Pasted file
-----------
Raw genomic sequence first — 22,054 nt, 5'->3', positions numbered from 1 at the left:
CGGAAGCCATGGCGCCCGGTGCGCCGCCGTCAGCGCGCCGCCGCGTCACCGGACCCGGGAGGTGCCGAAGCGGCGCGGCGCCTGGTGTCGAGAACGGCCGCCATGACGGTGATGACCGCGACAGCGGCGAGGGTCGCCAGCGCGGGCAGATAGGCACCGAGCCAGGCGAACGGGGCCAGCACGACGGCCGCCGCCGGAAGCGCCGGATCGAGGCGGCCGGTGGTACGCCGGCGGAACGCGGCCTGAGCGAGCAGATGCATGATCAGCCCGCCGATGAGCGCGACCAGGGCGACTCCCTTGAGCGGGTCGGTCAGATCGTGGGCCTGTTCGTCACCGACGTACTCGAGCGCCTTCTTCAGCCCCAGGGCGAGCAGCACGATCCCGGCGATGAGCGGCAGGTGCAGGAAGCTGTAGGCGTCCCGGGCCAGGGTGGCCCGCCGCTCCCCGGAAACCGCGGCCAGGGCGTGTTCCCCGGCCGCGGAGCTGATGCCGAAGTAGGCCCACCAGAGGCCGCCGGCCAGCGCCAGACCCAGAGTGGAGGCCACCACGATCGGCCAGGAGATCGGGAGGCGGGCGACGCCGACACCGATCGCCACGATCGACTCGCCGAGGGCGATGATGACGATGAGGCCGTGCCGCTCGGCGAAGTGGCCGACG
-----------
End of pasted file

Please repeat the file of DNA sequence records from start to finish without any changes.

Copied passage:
Raw genomic sequence first — 22,054 nt, 5'->3', positions numbered from 1 at the left:
CGGAAGCCATGGCGCCCGGTGCGCCGCCGTCAGCGCGCCGCCGCGTCACCGGACCCGGGAGGTGCCGAAGCGGCGCGGCGCCTGGTGTCGAGAACGGCCGCCATGACGGTGATGACCGCGACAGCGGCGAGGGTCGCCAGCGCGGGCAGATAGGCACCGAGCCAGGCGAACGGGGCCAGCACGACGGCCGCCGCCGGAAGCGCCGGATCGAGGCGGCCGGTGGTACGCCGGCGGAACGCGGCCTGAGCGAGCAGATGCATGATCAGCCCGCCGATGAGCGCGACCAGGGCGACTCCCTTGAGCGGGTCGGTCAGATCGTGGGCCTGTTCGTCACCGACGTACTCGAGCGCCTTCTTCAGCCCCAGGGCGAGCAGCACGATCCCGGCGATGAGCGGCAGGTGCAGGAAGCTGTAGGCGTCCCGGGCCAGGGTGGCCCGCCGCTCCCCGGAAACCGCGGCCAGGGCGTGTTCCCCGGCCGCGGAGCTGATGCCGAAGTAGGCCCACCAGAGGCCGCCGGCCAGCGCCAGACCCAGAGTGGAGGCCACCACGATCGGCCAGGAGATCGGGAGGCGGGCGACGCCGACACCGATCGCCACGATCGACTCGCCGAGGGCGATGATGACGATGAGGCCGTGCCGCTCGGCGAAGTGGCCGACG